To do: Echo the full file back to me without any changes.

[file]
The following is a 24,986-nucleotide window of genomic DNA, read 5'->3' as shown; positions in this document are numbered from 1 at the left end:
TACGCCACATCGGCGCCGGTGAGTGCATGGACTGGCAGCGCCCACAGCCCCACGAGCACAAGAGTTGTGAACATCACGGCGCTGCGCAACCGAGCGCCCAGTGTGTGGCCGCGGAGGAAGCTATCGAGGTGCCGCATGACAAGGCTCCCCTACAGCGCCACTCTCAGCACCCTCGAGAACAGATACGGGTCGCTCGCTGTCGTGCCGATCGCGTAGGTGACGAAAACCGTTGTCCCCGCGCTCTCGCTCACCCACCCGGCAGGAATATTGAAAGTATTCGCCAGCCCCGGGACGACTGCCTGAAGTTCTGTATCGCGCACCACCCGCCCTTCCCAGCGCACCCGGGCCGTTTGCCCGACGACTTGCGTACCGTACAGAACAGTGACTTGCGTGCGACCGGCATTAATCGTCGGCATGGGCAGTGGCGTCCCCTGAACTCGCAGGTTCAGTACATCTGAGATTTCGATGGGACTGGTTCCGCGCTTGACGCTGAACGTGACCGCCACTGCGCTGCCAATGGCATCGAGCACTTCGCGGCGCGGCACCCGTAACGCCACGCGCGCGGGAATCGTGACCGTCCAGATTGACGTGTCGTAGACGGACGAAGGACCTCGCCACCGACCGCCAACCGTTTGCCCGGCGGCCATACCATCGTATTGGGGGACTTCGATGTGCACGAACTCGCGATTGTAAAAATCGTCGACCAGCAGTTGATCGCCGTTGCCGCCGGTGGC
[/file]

The following is a 24,986-nucleotide window of genomic DNA, read 5'->3' as shown; positions in this document are numbered from 1 at the left end:
TACGCCACATCGGCGCCGGTGAGTGCATGGACTGGCAGCGCCCACAGCCCCACGAGCACAAGAGTTGTGAACATCACGGCGCTGCGCAACCGAGCGCCCAGTGTGTGGCCGCGGAGGAAGCTATCGAGGTGCCGCATGACAAGGCTCCCCTACAGCGCCACTCTCAGCACCCTCGAGAACAGATACGGGTCGCTCGCTGTCGTGCCGATCGCGTAGGTGACGAAAACCGTTGTCCCCGCGCTCTCGCTCACCCACCCGGCAGGAATATTGAAAGTATTCGCCAGCCCCGGGACGACTGCCTGAAGTTCTGTATCGCGCACCACCCGCCCTTCCCAGCGCACCCGGGCCGTTTGCCCGACGACTTGCGTACCGTACAGAACAGTGACTTGCGTGCGACCGGCATTAATCGTCGGCATGGGCAGTGGCGTCCCCTGAACTCGCAGGTTCAGTACATCTGAGATTTCGATGGGACTGGTTCCGCGCTTGACGCTGAACGTGACCGCCACTGCGCTGCCAATGGCATCGAGCACTTCGCGGCGCGGCACCCGTAACGCCACGCGCGCGGGAATCGTGACCGTCCAGATTGACGTGTCGTAGACGGACGAAGGACCTCGCCACCGACCGCCAACCGTTTGCCCGGCGGCCATACCATCGTATTGGGGGACTTCGATGTGCACGAACTCGCGATTGTAAAAATCGTCGACCAGCAGTTGATCGCCGTTGCCGCCGGTGGC